Chloé Rutzerveld uses design and technology to explore her interests in the natural world and food, while prompting people to critically consider what and how they eat.

Food designer Chloé Rutzerveld creates products and experiences that challenge our notions of food technology. The Dutch designer’s work takes an interdisciplinary critical approach—finding the intersection of the natural world, food, design and sustainable practices.

Rutzerveld’s 2014 project Edible Growth is an example of her unique process and products; Edible Growth uses a 3D printer to create an edible structure that houses seeds, spores and yeast. The spores and seeds mature within five days, while the yeast liquefies the structure’s solid center, yielding a self-grown snack.

Some of her initiatives employ a more straightforward goal, like the 2016 project STROOOP! that reuses vegetable scraps. The vegetable byproducts are turned into brightly colored, entirely plant-based stroopwafels, a popular Dutch wafer often served with coffee or tea.

Rutzerveld also works to create interactive, engaging experiences like the Likknikkerbaan, a sensory and taste experience that challenges people to contemplate how they use their tongue. Participants use their tongues to move a sphere covered with different textures and flavors across a pipe, testing the agility of the oft-ignored tongue muscle.

Drawing on her passion for food technology and design, Rutzerveld’s research for the project In Vitro ME resulted in a personal bioreactor jewel that cultivates meat from stem cells. In Vitro ME uses one’s own nutrients and energy to grow human muscular tissue that is biologically identical to your own body, raising important questions about the future of lab-grown meat and ethically sanctioned meat production.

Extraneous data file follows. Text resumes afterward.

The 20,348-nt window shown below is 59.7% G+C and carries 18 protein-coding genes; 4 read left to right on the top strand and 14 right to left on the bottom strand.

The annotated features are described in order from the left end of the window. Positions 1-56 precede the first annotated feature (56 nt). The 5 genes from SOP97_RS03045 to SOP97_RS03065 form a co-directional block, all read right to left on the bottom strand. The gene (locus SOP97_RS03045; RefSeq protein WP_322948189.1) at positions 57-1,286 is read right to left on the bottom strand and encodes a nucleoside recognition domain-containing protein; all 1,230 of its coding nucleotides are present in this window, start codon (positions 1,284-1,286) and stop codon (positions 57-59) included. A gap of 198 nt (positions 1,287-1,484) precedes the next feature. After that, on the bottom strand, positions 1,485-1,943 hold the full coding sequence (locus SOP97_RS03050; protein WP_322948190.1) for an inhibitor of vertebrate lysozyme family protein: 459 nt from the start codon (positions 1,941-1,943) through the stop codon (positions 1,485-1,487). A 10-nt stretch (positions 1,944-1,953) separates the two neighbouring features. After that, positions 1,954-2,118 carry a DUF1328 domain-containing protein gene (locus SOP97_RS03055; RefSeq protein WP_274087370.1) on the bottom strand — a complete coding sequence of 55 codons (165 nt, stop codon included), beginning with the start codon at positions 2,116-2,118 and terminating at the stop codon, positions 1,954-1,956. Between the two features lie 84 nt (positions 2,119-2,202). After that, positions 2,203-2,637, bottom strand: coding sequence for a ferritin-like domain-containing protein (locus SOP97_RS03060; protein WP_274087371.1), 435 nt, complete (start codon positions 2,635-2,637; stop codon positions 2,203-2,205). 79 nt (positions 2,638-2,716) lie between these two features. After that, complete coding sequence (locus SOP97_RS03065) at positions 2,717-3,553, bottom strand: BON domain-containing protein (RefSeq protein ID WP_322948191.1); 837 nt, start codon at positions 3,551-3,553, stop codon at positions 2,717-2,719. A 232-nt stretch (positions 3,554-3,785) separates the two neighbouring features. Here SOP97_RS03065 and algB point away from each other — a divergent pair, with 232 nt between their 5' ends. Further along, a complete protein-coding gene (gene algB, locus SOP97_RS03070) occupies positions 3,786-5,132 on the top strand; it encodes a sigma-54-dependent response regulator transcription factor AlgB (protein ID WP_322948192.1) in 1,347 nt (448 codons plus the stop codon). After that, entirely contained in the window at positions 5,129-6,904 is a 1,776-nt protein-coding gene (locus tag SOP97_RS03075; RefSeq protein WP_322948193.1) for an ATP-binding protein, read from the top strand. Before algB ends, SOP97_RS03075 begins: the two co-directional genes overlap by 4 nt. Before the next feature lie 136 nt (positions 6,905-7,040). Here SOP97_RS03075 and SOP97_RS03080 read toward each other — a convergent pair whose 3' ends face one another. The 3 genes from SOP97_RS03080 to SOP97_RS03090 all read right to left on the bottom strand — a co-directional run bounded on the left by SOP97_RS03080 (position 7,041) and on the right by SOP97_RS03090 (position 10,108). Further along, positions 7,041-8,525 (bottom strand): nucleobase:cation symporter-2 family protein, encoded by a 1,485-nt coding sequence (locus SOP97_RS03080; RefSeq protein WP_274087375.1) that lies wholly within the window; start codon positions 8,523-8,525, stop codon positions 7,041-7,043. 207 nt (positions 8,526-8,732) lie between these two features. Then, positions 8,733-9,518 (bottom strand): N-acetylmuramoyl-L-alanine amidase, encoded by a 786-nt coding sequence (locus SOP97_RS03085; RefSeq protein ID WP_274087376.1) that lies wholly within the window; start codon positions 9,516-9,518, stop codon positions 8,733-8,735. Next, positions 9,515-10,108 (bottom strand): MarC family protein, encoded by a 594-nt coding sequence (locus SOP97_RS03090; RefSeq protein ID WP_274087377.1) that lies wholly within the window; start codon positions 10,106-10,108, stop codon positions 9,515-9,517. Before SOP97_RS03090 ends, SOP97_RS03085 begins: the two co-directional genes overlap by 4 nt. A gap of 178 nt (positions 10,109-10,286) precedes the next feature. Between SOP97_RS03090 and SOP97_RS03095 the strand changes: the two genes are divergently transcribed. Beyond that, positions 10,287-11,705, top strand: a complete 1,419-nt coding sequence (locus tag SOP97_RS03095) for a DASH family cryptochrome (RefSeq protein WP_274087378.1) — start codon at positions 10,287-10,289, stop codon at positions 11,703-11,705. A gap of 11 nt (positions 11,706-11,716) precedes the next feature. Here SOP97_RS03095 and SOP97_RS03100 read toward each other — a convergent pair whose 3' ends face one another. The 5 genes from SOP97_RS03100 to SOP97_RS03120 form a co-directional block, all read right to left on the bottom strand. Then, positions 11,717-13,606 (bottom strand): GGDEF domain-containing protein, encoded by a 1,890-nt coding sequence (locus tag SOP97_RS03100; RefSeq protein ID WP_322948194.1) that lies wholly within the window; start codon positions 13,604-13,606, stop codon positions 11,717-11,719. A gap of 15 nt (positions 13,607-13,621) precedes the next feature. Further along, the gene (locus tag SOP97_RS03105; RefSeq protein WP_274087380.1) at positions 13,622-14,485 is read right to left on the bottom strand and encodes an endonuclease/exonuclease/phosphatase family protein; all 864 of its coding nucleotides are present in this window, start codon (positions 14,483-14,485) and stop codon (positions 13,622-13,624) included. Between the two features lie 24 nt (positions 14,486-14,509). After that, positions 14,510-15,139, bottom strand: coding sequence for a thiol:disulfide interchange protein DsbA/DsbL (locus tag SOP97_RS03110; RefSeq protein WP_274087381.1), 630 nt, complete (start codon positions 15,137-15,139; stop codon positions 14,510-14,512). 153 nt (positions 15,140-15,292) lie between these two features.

We spoke with Chloé Rutzerveld to learn more about her process, the ways she engages with technology through design, and get a sneak peek at her upcoming book project.

STROOOP! uses leftover vegetable scraps to create whimsical stroopwafels.

MOLD: Why are design and visual stories such an important part of your process? How do you use design to impart your ideas?

My projects arise from personal fascinations and questions, often related to nature or the use of new technologies. When I start my process, I try to become an expert on the topic by reading everything I can get my hands on, watching documentaries and talking to scientists and specialists. It’s a bit like making a smoothie; the gathered knowledges are the ingredients that get mixed and matched in my head and translated into something visual – the smoothie. That first visual idea, often a sketch, makes it easier to communicate my plans to the outside world.

In the end, captivating clear images make or break your project, because powerful images will do the talking for you.

It’s one of the most important lessons I’ve learned over the years. The best works can be explained in one sentence with one image. If it’s already too complex for the maker to explain, how can you make your audience enthusiastic and able to share what they have seen and learned with others?

MOLD: What contemporary issues does your work address? Why have you chosen to explore and focus on these topics?

I look at alternative ways to use technology to make our food more efficient, healthy or sustainable. [I do this] by making smart use of natural characteristics, looking more closely towards the functioning of our body, but also using technology to enhance natural growth and shorten food production chains. 

I actually never start with a food issue; I must have a fascination with or interest in a more specific thing to be able to fully invest myself in the subject. The food issues are always connected eventually, because I also care about sustainability and health.

MOLD: What inspired your fascination with and career in contemporary food systems?

I’ve always had a huge passion for food and nature and was fiddling with all kinds of materials all the time. When I started working on the In Vitro Me project – about using your own body as a production site to culture meat from your stem cells – initiated by the Next Nature Theme at the Eindhoven University of Technology, it all came together; my interests in food, arts, and nature with science and technology.

MOLD: What are you working on currently? Do you have plans or ideas for any new projects?

At the moment, I’m working on the production of my first book in which all major projects from the last five years are further explained. It will include anecdotes, DIY experiments, recipes, and more thoughts on the implementation of my future food scenarios in society. The goal is to launch the book in October 2018, during the Dutch Design Week.